Is ''Newshour'' what the commercial networks would be doing if they could expand their newscasts?
''I don't think the networks know yet what they would do with an hour. Some of my colleagues at NBC have told me that they'll be watching, and they hope we do what we do well because then they can learn from our experience. But still, the network mandate will be different, because they will still feel they must cover every major story - fires in Kansas City, bridge collapses. We will deal with those, but probably not in the same way. We will dig deep into why they happened.''
Will ''Newshour'' be an alternative to network news, or a supplement?
''Both. At first, people will probably watch the networks for a few minutes and then switch over to 'Newshour.' We hope that after a time, they'll see that what they've been missing is better than what they've been seeing on the commercial networks. There's really no way of predicting. All we can do is hope we can hold their attention.
''But overall, the philosophy of the show is clearly to be an alternative, to look at the news, to approach the news in a way that the networks don't have the time or inclination to do.''
Miss Woodruff worked for NBC News for almost nine years, and before that she reported for a CBS affiliate in Atlanta. Now she wants to make it clear that, although she has decided to leave network news, she still feels there is a lot right with it.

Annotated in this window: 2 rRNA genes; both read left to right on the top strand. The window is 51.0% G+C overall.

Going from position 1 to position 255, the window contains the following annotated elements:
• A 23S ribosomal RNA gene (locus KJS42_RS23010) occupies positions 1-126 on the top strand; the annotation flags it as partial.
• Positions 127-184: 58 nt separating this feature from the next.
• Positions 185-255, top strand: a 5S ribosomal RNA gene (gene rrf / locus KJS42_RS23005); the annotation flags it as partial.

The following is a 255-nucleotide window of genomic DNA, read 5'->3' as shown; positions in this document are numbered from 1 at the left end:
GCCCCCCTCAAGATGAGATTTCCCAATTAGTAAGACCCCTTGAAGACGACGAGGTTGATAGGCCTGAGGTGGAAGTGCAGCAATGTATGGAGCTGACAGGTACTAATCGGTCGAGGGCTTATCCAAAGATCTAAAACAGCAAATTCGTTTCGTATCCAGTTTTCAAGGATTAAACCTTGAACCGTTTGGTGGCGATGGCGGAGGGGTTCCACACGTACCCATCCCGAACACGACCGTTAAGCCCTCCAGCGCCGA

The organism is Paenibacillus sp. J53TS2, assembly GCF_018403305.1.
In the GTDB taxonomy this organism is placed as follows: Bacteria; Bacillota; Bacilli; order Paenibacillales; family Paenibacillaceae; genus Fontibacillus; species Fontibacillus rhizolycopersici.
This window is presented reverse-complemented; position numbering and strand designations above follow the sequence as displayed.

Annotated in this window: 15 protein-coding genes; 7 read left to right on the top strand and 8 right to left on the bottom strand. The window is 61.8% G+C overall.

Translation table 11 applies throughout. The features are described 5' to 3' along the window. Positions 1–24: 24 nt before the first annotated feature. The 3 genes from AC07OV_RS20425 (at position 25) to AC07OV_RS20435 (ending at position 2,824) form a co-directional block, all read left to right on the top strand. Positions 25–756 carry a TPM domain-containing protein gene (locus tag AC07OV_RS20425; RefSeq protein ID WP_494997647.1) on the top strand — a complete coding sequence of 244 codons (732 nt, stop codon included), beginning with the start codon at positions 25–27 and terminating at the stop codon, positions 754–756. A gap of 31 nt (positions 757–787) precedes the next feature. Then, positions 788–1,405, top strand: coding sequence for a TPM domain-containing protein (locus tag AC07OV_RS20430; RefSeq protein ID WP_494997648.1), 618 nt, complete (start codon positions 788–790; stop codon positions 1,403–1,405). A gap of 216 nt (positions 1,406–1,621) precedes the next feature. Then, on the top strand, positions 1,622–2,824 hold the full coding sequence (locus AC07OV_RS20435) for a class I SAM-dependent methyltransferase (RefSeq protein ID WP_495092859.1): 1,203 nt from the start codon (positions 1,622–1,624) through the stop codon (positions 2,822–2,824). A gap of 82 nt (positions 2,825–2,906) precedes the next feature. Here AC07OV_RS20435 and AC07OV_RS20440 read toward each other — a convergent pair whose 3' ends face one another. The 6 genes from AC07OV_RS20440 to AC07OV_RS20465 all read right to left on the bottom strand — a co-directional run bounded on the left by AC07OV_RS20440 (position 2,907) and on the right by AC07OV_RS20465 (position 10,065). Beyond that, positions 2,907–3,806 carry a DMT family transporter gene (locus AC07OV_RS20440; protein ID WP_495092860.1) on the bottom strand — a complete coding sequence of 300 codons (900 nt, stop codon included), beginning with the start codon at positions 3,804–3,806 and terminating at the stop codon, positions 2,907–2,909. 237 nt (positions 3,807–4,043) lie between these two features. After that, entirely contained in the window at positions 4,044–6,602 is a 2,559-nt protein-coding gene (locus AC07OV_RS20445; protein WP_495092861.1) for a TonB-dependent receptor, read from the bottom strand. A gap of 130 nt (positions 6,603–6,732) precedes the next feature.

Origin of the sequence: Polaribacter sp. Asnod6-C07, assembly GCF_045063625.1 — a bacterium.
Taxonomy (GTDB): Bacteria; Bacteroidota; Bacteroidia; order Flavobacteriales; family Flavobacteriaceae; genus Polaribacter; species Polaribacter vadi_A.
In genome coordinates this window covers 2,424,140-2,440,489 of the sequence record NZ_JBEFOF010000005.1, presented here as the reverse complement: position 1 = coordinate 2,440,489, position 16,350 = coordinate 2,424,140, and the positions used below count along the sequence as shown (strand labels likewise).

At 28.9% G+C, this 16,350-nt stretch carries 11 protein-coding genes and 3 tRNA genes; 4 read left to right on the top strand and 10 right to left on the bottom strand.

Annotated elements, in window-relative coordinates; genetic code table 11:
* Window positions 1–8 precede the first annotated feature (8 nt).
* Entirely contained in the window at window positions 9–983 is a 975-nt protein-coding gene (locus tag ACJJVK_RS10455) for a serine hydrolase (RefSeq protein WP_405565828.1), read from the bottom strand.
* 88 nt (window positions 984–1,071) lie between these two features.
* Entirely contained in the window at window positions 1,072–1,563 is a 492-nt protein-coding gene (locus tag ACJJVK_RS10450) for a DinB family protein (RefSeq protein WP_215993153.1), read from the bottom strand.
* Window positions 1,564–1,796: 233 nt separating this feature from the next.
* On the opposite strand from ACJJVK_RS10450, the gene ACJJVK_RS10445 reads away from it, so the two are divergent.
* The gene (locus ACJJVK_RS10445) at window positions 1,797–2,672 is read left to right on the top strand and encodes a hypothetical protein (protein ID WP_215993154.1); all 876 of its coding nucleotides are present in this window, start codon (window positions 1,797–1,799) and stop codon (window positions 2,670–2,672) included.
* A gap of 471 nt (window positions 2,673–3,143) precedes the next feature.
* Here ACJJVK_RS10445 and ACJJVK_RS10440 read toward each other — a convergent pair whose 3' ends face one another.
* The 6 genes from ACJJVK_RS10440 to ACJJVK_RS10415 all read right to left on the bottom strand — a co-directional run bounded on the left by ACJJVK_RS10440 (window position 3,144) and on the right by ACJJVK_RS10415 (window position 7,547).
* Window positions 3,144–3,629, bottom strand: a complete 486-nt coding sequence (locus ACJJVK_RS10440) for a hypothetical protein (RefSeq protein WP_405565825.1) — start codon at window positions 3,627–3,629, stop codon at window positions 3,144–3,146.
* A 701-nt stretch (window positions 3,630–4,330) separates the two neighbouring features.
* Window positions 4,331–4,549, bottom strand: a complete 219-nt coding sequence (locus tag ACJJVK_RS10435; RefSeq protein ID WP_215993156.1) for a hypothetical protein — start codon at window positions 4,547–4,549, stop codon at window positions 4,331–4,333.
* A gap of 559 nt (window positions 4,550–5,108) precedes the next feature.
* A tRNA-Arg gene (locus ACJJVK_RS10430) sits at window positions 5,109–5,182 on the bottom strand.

''Consideringthe time constraints, the ratings concerns, and all the other obvious pressures at work, I think the networks do a pretty good job. I know that in NBC, for instance, there are some very responsible, professional people who want very much to serve the public, who see that as their prime responsibility. But clearly, there just isn't time. In a 22-minute evening newscast, say, there just isn't time to treat the news in the depth that the public needs.
''The networks have gotten a bum rap to the extent that they've been accused of not being an adequate sole source of information. They were always meant to be only one of several sources. People were always meant to go elsewhere to supplement the network news.''
What would make ''Newshour'' a success as far as Judy Woodruff is concerned?
''If we can bring the public information in a way they have not been able to receive it before in television. If we can bring them more of the kinds of stories they've been able to get only in print. But even more important, if we can show some other people in broadcast journalism that there is a way to cover and present news to people that goes beyond conventional form - epitomized by the quick narration, standing correspondent, and three-minute interview on the morning news show.
''If we can show that we can offer more of what the public wants . . . if we can demonstrate that there's a craving out there on the part of a lot of people for news in perspective, for news with depth, rather than just skimming the surface, then I think we will have performed a great service and I will consider the show a success.''